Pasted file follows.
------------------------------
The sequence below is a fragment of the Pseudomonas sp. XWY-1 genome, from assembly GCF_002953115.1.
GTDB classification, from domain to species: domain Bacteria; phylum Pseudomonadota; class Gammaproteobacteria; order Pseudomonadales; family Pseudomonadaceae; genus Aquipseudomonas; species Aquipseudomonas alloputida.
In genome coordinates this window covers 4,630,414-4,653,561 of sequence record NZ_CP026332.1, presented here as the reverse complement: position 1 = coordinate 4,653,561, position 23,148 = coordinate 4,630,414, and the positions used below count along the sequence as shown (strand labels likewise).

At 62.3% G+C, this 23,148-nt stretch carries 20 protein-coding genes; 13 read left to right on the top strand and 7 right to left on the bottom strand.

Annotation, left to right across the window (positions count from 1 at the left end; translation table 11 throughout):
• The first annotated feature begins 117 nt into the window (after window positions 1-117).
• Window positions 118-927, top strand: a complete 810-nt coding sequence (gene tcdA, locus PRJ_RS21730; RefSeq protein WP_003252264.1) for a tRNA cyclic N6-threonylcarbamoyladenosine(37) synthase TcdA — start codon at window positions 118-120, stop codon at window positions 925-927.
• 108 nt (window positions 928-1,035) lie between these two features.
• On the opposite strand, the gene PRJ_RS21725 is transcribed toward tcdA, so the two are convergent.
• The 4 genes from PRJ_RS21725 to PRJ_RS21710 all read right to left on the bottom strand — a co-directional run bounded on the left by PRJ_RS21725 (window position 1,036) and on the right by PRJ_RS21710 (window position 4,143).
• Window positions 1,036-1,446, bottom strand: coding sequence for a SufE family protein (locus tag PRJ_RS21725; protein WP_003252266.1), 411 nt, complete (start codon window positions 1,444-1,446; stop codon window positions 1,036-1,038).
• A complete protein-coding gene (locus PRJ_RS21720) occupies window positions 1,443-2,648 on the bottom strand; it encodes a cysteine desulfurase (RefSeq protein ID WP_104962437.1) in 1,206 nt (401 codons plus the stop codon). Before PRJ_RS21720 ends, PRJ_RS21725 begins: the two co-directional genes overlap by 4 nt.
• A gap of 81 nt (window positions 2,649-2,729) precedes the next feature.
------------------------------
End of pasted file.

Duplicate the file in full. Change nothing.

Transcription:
The sequence below is a fragment of the Pseudomonas sp. XWY-1 genome, from assembly GCF_002953115.1.
GTDB classification, from domain to species: domain Bacteria; phylum Pseudomonadota; class Gammaproteobacteria; order Pseudomonadales; family Pseudomonadaceae; genus Aquipseudomonas; species Aquipseudomonas alloputida.
In genome coordinates this window covers 4,630,414-4,653,561 of sequence record NZ_CP026332.1, presented here as the reverse complement: position 1 = coordinate 4,653,561, position 23,148 = coordinate 4,630,414, and the positions used below count along the sequence as shown (strand labels likewise).

At 62.3% G+C, this 23,148-nt stretch carries 20 protein-coding genes; 13 read left to right on the top strand and 7 right to left on the bottom strand.

Annotation, left to right across the window (positions count from 1 at the left end; translation table 11 throughout):
• The first annotated feature begins 117 nt into the window (after window positions 1-117).
• Window positions 118-927, top strand: a complete 810-nt coding sequence (gene tcdA, locus PRJ_RS21730; RefSeq protein WP_003252264.1) for a tRNA cyclic N6-threonylcarbamoyladenosine(37) synthase TcdA — start codon at window positions 118-120, stop codon at window positions 925-927.
• 108 nt (window positions 928-1,035) lie between these two features.
• On the opposite strand, the gene PRJ_RS21725 is transcribed toward tcdA, so the two are convergent.
• The 4 genes from PRJ_RS21725 to PRJ_RS21710 all read right to left on the bottom strand — a co-directional run bounded on the left by PRJ_RS21725 (window position 1,036) and on the right by PRJ_RS21710 (window position 4,143).
• Window positions 1,036-1,446, bottom strand: coding sequence for a SufE family protein (locus tag PRJ_RS21725; protein WP_003252266.1), 411 nt, complete (start codon window positions 1,444-1,446; stop codon window positions 1,036-1,038).
• A complete protein-coding gene (locus PRJ_RS21720) occupies window positions 1,443-2,648 on the bottom strand; it encodes a cysteine desulfurase (RefSeq protein ID WP_104962437.1) in 1,206 nt (401 codons plus the stop codon). Before PRJ_RS21720 ends, PRJ_RS21725 begins: the two co-directional genes overlap by 4 nt.
• A gap of 81 nt (window positions 2,649-2,729) precedes the next feature.